Posted on: October 27, 2021
Written by: Chelsea Gonzales
Winter is here, which means most RVers will be winterizing their RVs and putting them into storage for the season. But what if we told you that isn’t the only option? Some RVers instead choose to camp year-round, winterizing and storing the rig between uses but pulling it out multiple times during the winter season.
Want to join the winter camping club and try your hand at cold weather RV camping? Here are our top tips for doing so comfortably and without damaging your rig.
The furnaces in RVs are notoriously inefficient, meaning they eat through fuel like crazy. Not only that, but because they run on propane, they create tons of condensation. For this reason, we recommend skipping the furnace entirely when possible.
What should you use instead while RV camping in winter? We recommend small ceramic space heaters whenever you have access to electricity, especially if it’s included in campground fees. When boondocking, a Mr. Buddy propane heater is a much more efficient heat source than the furnace. Just be sure to crack a window for safety purposes and to let excess moisture escape.
The one time you will want to go ahead and run the furnace is if you have a heated underbelly and the temperature will be dropping below freezing. In this case, the furnace is what heats that underbelly, so running it will help keep your water lines from freezing.
As mentioned above, RV furnaces tend to put moisture out into the air, creating tons of condensation. That said, the furnace is far from the only thing that can and will create condensation in your RV. In fact, when RV camping in cold weather, condensation can become a real problem that could potentially cause major damage.
You can reduce the amount of moisture you create by avoiding propane appliances, opting for electric options instead. Heading to a bathhouse for your shower can also help. When you do have to shower in the rig or use the propane oven or stove, be sure to open a window or vent to let the moisture escape.
RVs aren’t exactly the most insulated structures on earth. Because of this, a lot of heat tends to escape through windows and vents when winter RV camping. It can also sneak out under the door. This is an issue that makes it very hard to keep the rig warm in the coldest months.
To avoid this problem, consider covering your windows and vents with Reflectix. Adding a towel or blanket at the bottom of the door will also help by preventing warm air from seeping out, while also keeping cold air out.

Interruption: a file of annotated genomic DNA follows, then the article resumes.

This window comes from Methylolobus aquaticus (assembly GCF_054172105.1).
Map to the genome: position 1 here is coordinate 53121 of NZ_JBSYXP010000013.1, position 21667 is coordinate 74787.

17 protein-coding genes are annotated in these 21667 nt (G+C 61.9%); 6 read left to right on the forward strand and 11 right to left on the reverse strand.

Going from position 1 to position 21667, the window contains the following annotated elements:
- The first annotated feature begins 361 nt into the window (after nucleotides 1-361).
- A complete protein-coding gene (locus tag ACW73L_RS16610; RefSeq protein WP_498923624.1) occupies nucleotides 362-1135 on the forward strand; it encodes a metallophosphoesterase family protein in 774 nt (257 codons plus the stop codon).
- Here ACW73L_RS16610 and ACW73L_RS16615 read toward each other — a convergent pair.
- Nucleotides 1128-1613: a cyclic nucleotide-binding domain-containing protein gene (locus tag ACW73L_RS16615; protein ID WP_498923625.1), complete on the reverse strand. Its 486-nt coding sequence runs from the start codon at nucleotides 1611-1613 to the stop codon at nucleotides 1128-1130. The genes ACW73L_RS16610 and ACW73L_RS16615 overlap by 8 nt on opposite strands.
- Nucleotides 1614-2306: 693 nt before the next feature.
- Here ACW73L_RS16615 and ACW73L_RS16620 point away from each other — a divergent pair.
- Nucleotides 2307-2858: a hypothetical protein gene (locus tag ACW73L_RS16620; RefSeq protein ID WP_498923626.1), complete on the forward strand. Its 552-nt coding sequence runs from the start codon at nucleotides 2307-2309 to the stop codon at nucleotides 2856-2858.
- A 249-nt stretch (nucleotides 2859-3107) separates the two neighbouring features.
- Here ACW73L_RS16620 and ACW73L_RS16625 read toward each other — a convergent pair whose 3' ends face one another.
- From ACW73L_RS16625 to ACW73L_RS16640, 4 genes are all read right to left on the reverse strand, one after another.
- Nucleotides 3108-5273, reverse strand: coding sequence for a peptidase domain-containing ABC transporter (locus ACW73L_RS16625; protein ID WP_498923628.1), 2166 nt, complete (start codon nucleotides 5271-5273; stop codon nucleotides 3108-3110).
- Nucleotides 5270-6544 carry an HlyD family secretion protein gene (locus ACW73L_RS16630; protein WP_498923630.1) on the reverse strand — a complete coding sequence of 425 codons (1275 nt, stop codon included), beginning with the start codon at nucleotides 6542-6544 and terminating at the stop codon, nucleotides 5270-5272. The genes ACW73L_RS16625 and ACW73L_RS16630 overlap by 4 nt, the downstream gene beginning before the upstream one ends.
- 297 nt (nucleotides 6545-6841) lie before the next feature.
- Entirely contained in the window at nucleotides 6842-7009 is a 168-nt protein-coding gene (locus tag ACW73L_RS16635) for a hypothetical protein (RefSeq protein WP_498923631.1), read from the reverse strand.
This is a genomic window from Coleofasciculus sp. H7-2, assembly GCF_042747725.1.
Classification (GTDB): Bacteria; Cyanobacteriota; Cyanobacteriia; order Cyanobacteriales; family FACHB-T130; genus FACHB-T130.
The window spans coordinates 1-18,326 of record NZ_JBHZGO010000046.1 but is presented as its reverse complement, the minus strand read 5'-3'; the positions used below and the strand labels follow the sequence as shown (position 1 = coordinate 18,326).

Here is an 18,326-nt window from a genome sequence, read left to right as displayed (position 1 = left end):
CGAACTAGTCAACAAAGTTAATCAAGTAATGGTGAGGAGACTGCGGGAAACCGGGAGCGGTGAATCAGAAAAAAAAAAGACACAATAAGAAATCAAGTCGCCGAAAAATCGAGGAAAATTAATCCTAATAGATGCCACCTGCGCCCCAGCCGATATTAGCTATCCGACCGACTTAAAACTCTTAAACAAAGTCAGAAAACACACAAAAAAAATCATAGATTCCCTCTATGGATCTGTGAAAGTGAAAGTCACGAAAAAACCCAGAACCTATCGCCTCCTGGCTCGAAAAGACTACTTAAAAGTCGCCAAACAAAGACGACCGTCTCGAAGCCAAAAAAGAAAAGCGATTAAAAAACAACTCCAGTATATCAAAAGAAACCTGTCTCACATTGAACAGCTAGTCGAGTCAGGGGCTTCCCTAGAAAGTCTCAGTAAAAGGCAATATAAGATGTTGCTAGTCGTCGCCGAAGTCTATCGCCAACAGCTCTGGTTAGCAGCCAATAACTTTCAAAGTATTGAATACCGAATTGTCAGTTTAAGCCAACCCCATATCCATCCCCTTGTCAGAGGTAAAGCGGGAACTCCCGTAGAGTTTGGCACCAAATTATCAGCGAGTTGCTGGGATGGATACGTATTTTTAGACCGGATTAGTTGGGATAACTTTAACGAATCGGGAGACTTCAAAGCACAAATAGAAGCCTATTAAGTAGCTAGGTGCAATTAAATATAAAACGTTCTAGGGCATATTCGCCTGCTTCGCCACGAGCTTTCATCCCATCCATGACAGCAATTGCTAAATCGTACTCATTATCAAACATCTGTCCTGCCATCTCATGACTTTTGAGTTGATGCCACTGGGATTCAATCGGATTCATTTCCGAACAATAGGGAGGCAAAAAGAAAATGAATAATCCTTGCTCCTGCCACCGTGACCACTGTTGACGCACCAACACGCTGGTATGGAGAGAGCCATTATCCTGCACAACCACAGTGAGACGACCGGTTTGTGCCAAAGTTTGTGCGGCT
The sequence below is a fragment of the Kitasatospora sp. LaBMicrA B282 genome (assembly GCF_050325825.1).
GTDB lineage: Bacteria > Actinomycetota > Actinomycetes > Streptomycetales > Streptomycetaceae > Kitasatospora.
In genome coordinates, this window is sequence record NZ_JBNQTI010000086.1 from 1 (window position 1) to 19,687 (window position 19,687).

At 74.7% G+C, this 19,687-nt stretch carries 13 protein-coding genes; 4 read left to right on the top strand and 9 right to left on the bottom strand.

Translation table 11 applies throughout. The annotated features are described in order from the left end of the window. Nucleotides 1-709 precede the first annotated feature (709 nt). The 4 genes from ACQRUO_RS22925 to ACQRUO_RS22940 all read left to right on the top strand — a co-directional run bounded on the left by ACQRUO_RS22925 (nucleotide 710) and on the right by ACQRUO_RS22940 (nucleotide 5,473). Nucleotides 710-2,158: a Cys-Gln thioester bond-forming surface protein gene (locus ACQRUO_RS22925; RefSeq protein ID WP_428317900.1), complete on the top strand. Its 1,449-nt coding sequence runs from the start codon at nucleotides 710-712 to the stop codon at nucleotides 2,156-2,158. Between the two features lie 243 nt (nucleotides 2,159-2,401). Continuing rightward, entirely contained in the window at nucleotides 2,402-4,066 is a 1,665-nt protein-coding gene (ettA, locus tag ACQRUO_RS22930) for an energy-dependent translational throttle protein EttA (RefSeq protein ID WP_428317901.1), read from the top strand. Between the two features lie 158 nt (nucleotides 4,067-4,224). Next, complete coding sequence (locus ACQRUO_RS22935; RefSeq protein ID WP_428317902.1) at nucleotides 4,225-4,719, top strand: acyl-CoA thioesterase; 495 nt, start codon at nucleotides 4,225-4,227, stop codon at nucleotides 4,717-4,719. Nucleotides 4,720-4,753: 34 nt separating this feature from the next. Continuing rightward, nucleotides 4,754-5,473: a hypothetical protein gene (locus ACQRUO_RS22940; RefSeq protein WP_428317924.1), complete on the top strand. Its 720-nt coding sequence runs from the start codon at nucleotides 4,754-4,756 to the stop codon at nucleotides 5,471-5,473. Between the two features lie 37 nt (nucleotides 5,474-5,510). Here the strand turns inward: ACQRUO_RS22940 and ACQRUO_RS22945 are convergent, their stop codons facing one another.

Another way to improve the insulation on your RV for winter camping is to add RV skirting. Depending on how you go about this, it can be a fairly big job that only those with stationary rigs will want to take on. That said, there are more portable options out there for those who will be moving a lot during the colder months.
No matter which skirting option you choose, you’re sure to see a significant improvement in the temperature of your RV. Not only that, but enclosing the underside of your RV will also help protect your plumbing system from freezing.
Looking for something to keep the underside of the RV even warmer along with your skirting while RV camping in winter? Or do you want an idea to use instead of skirting while traveling? It can be extremely helpful to place a work light under the rig to provide a bit of warmth. Not only will this help keep lines from freezing, it can also help keep mice away.
If the light isn’t enough, consider a small space heater instead. This is sure to keep things nice and toasty.
A heated fresh water hose and insulated sewer hose can be incredibly helpful when RV camping in cold weather.
A heated hose will keep fresh water from freezing as it makes its way into your rig and through the water lines. These can be purchased, making this an easy change to make as the temperatures drop.
An insulated sewer hose, on the other hand, will have to be created by you. Even so, because an insulated sewer hose will help prevent water from freezing mid-dump, making one is definitely a good use of time. We recommend wrapping your sewer hose in heat tape and then wrapping the whole thing in pipe wrap insulation for good measure.
If temperatures will be dropping low while you’re winter RV camping and you’re worried the water system might freeze, having some RV antifreeze on hand can be a lifesaver. Simply pump the antifreeze through your water lines and add some to the tanks and you should be safe until the coldest weather passes.
It should be noted that when pouring antifreeze in your tanks, it’s a good idea to empty them first if at all possible. Additionally, make sure you close the tanks before dumping the antifreeze in. Otherwise, it will all trickle out.
As you can see, RV winter camping does take a bit of extra effort. That said, the ability to camp year-round makes this work well worthwhile. Are you ready to enjoy some cold weather camping? Grab the gear mentioned above and you’ll be ready to hit the road!